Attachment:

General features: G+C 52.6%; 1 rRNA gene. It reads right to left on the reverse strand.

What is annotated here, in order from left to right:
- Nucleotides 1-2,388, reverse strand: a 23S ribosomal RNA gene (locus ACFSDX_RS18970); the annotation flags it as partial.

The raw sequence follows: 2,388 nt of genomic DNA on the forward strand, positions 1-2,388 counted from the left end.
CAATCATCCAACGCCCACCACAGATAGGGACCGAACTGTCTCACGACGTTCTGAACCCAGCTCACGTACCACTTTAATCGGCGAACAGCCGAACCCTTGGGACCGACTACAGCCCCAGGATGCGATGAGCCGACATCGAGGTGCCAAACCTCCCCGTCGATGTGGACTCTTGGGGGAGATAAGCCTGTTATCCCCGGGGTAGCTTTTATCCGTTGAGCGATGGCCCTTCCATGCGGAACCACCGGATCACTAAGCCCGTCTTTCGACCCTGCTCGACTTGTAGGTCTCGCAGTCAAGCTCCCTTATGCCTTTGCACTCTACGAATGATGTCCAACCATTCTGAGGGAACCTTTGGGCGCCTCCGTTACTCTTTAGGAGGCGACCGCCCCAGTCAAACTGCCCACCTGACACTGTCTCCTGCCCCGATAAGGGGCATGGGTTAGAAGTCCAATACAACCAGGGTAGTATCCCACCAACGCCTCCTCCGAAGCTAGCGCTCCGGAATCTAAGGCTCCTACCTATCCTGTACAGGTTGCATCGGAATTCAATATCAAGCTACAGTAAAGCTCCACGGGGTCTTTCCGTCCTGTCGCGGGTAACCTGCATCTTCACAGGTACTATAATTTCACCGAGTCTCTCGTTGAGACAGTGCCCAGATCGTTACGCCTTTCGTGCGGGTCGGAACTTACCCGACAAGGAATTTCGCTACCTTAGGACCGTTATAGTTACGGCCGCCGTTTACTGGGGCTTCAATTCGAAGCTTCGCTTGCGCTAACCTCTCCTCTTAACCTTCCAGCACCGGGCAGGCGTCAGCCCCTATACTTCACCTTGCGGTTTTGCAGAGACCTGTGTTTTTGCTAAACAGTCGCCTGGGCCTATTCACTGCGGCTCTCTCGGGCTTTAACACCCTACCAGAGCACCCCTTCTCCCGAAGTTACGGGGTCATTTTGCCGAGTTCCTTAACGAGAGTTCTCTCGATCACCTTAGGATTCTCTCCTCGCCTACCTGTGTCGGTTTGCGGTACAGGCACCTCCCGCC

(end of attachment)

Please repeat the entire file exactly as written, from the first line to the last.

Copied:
General features: G+C 52.6%; 1 rRNA gene. It reads right to left on the reverse strand.

What is annotated here, in order from left to right:
- Nucleotides 1-2,388, reverse strand: a 23S ribosomal RNA gene (locus ACFSDX_RS18970); the annotation flags it as partial.

The raw sequence follows: 2,388 nt of genomic DNA on the forward strand, positions 1-2,388 counted from the left end.
CAATCATCCAACGCCCACCACAGATAGGGACCGAACTGTCTCACGACGTTCTGAACCCAGCTCACGTACCACTTTAATCGGCGAACAGCCGAACCCTTGGGACCGACTACAGCCCCAGGATGCGATGAGCCGACATCGAGGTGCCAAACCTCCCCGTCGATGTGGACTCTTGGGGGAGATAAGCCTGTTATCCCCGGGGTAGCTTTTATCCGTTGAGCGATGGCCCTTCCATGCGGAACCACCGGATCACTAAGCCCGTCTTTCGACCCTGCTCGACTTGTAGGTCTCGCAGTCAAGCTCCCTTATGCCTTTGCACTCTACGAATGATGTCCAACCATTCTGAGGGAACCTTTGGGCGCCTCCGTTACTCTTTAGGAGGCGACCGCCCCAGTCAAACTGCCCACCTGACACTGTCTCCTGCCCCGATAAGGGGCATGGGTTAGAAGTCCAATACAACCAGGGTAGTATCCCACCAACGCCTCCTCCGAAGCTAGCGCTCCGGAATCTAAGGCTCCTACCTATCCTGTACAGGTTGCATCGGAATTCAATATCAAGCTACAGTAAAGCTCCACGGGGTCTTTCCGTCCTGTCGCGGGTAACCTGCATCTTCACAGGTACTATAATTTCACCGAGTCTCTCGTTGAGACAGTGCCCAGATCGTTACGCCTTTCGTGCGGGTCGGAACTTACCCGACAAGGAATTTCGCTACCTTAGGACCGTTATAGTTACGGCCGCCGTTTACTGGGGCTTCAATTCGAAGCTTCGCTTGCGCTAACCTCTCCTCTTAACCTTCCAGCACCGGGCAGGCGTCAGCCCCTATACTTCACCTTGCGGTTTTGCAGAGACCTGTGTTTTTGCTAAACAGTCGCCTGGGCCTATTCACTGCGGCTCTCTCGGGCTTTAACACCCTACCAGAGCACCCCTTCTCCCGAAGTTACGGGGTCATTTTGCCGAGTTCCTTAACGAGAGTTCTCTCGATCACCTTAGGATTCTCTCCTCGCCTACCTGTGTCGGTTTGCGGTACAGGCACCTCCCGCC